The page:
STATE COLLEGE, Pa. – Penn State coach Patrick Chambers figures the best way to keep his two best players sharp for the rigors of the Big Ten is to have them going up against each other at practice.
Senior Tim Frazier, try to go easy on newcomer D.J. Newbill.
How the Nittany Lions' new, potentially explosive backcourt, navigates the treacherous Big Ten could go a long way toward determining whether Chambers' rebuilding project can take another step forward in his second year in Happy Valley.
Chambers said he's always tempted to put Frazier and Newbill together at guard in practice. But he also said the best way to keep them sharp is have them practice against each other, like two brothers going at it in a pickup game in front of the garage.
"They know they can't go easy on each other," Chambers said. "Those guys have got to know how (other league guards) are going to compete against you for 40 minutes. You need to do it to each other, so that it's much easier in a game."
Frazier emerged last year as one of the top players in the Big Ten after leading the league in assists (6.2 per game) and finishing second in scoring (18.8 points) and steals (2.4). Frazier led a team that had lost four senior starters from the previous year, including school career-leading scorer Talor Battle.
Throw in a coaching change, when Chambers took over for Ed DeChellis, who resigned in the offseason to coach at Navy, and 2011-12 turned into a major transition season. The Nittany Lions finished 12-20 (4-14 Big Ten).
But a year of growth for the young roster, along with the addition of Newbill, has Chambers excited. So much so that Newbill has joined Frazier as faces on a banner for the Penn State basketball tailgate at football games — before the redshirt sophomore has ever played a game in Happy Valley.
Newbill, a Philadelphia native, is returning to his home state after averaging 9.2 points and 6.2 rebounds as a freshman at Southern Mississippi in 2010-11.
The ever-optimistic Chambers likes to match up Frazier and Newbill against each other in practice so they know what it's like to compete against top Big Ten guards like Michigan's Trey Burke and Ohio State's Aaron Craft.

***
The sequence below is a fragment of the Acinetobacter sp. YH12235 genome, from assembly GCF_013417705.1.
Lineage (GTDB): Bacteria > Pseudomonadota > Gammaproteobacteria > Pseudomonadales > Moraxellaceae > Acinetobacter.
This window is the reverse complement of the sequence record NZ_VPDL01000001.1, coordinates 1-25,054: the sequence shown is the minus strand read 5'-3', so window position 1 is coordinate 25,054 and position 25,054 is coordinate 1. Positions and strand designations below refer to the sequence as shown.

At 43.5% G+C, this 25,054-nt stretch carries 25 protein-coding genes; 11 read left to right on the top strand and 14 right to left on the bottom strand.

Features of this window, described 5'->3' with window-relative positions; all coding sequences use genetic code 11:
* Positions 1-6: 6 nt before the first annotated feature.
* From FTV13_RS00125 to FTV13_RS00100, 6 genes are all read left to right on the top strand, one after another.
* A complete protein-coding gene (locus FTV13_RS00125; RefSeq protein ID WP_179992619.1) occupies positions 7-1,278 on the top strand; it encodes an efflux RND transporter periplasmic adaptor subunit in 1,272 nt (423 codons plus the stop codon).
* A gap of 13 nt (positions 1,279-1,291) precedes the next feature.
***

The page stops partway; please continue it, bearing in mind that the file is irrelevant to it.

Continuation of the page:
Chambers, in fact, isn't backing down from his prediction that Frazier and Newbill could be one of the best backcourts in the country.
"I'm standing by that. Two feet in with that one," Chambers joked.
Frazier has been working on his 3-point shot. He's already lethal driving into the lane. Chambers likens him to former St. John's guard and Golden State Warriors coach Mark Jackson.
Newbill is described as a 6-foot-4 guard with a rugged mentality who runs the floor with a "chip on his shoulder," Chambers said.
Frazier is also trying to mentor Newbill as a leader, the way Battle took Frazier under his wing when Frazier was a sophomore.
Junior guard Jermaine Marshall (10.8 points) should also benefit, giving Chambers three scoring options at guard. Throw in 6-foot-6 forward Ross Travis, a hard-nosed sophomore working on improving his perimeter shot, and Chambers may go with his preferred offense of four guys on the perimeter, with 6-foot-8 redshirt sophomore Jon Graham assigned to man the middle.
Graham and 6-foot-9 junior Sasa Borovnjak combined to average about 8 points and 6.8 rebounds together as the Penn State big men. Chambers would love to see at least a slight increase in those numbers after a year of playing in his system and getting used to the physical Big Ten.
Still, breaking .500 in the Big Ten schedule will be tough, especially given the top-heavy trio of preseason No. 1 Indiana, No. 4 Ohio State and No. 5 Michigan. Michigan State (14) and Wisconsin (23) are also in the AP poll.
But the optimism Chambers infused in his rookie campaign has carried over to this fall among his players. An NIT bid may be realistic if things break the right way this season and Penn State can win at least one or two Big Ten games on the road after going winless last season away from the Jordan Center.
"Everybody knows the system, we know what coach wants," Frazier said. "Now we're right where he's at. We're a lot farther than we were last year."
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